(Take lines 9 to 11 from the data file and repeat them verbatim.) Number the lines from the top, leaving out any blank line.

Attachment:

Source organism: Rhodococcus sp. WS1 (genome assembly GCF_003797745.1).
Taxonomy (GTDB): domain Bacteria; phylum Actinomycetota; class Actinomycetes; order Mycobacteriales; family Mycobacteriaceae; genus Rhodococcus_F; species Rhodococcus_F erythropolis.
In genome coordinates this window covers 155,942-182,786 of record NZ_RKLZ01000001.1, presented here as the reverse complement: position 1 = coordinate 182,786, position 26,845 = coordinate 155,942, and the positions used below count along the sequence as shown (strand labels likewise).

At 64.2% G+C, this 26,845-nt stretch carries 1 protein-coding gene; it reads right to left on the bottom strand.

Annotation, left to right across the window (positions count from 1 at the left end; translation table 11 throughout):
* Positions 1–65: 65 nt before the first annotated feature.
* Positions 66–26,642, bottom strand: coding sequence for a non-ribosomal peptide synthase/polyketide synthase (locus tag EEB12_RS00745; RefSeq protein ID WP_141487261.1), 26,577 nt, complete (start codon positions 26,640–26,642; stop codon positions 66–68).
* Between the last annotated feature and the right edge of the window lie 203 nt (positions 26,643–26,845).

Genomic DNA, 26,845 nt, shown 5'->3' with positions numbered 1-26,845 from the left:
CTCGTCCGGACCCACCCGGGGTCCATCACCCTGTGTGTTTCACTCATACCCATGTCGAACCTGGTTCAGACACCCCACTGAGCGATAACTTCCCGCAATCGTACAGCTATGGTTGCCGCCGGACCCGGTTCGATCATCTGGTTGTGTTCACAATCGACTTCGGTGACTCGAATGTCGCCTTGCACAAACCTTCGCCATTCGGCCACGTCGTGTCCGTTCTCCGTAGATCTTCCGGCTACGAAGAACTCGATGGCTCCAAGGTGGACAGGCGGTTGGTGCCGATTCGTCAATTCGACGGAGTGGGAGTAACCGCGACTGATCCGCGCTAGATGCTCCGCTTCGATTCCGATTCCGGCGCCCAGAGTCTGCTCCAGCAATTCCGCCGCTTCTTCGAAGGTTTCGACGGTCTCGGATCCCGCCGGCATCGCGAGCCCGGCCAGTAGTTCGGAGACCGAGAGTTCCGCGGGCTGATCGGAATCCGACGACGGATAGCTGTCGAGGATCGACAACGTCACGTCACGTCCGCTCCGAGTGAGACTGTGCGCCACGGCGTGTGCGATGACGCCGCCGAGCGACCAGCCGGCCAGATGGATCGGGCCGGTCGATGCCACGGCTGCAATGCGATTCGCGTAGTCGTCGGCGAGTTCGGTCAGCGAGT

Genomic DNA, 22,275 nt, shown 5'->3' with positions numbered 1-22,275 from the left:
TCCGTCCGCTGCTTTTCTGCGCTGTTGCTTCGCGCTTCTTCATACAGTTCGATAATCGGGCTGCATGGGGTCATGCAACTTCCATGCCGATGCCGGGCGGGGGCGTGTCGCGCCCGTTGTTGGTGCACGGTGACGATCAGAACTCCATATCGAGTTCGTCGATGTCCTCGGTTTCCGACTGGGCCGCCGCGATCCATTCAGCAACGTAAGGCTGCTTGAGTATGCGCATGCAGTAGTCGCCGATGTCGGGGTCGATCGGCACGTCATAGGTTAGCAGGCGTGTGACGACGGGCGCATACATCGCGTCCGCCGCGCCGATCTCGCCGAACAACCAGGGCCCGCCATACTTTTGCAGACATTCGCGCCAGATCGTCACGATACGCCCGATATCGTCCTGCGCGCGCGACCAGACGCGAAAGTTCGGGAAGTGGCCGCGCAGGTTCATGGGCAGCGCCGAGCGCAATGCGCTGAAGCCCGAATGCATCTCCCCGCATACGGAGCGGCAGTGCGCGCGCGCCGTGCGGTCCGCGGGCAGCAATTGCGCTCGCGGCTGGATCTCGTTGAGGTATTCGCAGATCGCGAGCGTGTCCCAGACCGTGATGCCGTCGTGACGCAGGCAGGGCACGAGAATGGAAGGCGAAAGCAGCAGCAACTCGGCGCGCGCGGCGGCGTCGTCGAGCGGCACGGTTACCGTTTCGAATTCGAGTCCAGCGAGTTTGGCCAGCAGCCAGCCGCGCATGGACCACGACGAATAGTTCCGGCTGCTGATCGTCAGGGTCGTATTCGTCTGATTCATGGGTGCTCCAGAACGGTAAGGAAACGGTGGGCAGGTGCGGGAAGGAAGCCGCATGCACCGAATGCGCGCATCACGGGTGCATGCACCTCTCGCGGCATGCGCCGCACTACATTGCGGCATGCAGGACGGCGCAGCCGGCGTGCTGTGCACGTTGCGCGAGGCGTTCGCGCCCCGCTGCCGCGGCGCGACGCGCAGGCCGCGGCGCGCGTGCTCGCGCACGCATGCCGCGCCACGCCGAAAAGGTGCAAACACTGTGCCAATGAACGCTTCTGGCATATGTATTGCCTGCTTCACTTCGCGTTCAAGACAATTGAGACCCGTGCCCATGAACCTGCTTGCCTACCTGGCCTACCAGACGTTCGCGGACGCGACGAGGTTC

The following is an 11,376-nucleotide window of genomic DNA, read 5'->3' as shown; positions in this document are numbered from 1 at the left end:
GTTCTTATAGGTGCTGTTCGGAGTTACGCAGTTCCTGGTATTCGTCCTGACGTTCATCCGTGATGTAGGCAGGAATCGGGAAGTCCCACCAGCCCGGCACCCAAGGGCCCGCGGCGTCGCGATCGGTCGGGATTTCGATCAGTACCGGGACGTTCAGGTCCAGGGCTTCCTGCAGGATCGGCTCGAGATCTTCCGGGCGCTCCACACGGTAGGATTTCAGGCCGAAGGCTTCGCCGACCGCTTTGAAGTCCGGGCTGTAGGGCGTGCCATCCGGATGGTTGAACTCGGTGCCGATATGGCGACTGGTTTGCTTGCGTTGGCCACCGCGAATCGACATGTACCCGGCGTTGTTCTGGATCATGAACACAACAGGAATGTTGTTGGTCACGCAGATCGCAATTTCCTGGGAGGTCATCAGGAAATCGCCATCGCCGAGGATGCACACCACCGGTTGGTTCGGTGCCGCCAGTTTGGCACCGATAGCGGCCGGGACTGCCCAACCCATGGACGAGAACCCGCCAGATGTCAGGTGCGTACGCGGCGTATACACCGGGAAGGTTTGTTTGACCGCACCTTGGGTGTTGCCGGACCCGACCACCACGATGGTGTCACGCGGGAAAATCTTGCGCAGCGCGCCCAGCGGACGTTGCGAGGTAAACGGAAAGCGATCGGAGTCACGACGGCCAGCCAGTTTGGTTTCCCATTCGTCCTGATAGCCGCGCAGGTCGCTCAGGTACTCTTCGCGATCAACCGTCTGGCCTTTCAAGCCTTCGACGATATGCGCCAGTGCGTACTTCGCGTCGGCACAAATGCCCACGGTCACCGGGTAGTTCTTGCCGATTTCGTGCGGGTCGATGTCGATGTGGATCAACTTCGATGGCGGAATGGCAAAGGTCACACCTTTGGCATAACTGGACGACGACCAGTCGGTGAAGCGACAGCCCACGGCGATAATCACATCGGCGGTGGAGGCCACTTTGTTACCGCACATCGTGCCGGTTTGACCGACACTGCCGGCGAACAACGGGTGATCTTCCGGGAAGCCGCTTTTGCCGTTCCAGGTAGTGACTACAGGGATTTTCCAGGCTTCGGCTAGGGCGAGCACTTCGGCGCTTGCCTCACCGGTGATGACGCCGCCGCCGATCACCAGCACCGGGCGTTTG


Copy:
Genomic DNA, 26,845 nt, shown 5'->3' with positions numbered 1-26,845 from the left:
CTCGTCCGGACCCACCCGGGGTCCATCACCCTGTGTGTTTCACTCATACCCATGTCGAACCTGGTTCAGACACCCCACTGAGCGATAACTTCCCGCAATCGTACAGCTATGGTTGCCGCCGGACCCGGTTCGATCATCTGGTTGTGTTCACAATCGACTTCGGTGACTCGAATGTCGCCTTGCACAAACCTTCGCCATTCGGCCACGTCGTGTCCGTTCTCCGTAGATCTTCCGGCTACGAAGAACTCGATGGCTCCAAGGTGGACAGGCGGTTGGTGCCGATTCGTCAATTCGACGGAGTGGGAGTAACCGCGACTGATCCGCGCTAGATGCTCCGCTTCGATTCCGATTCCGGCGCCCAGAGTCTGCTCCAGCAATTCCGCCGCTTCTTCGAAGGTTTCGACGGTCTCGGATCCCGCCGGCATCGCGAGCCCGGCCAGTAGTTCGGAGACCGAGAGTTCCGCGGGCTGATCGGAATCCGACGACGGATAGCTGTCGAGGATCGACAACGTCACGTCACGTCCGCTCCGAGTGAGACTGTGCGCCACGGCGTGTGCGATGACGCCGCCGAGCGACCAGCCGGCCAGATGGATCGGGCCGGTCGATGCCACGGCTGCAATGCGATTCGCGTAGTCGTCGGCGAGTTCGGTCAGCGAGT

Genomic DNA, 22,275 nt, shown 5'->3' with positions numbered 1-22,275 from the left: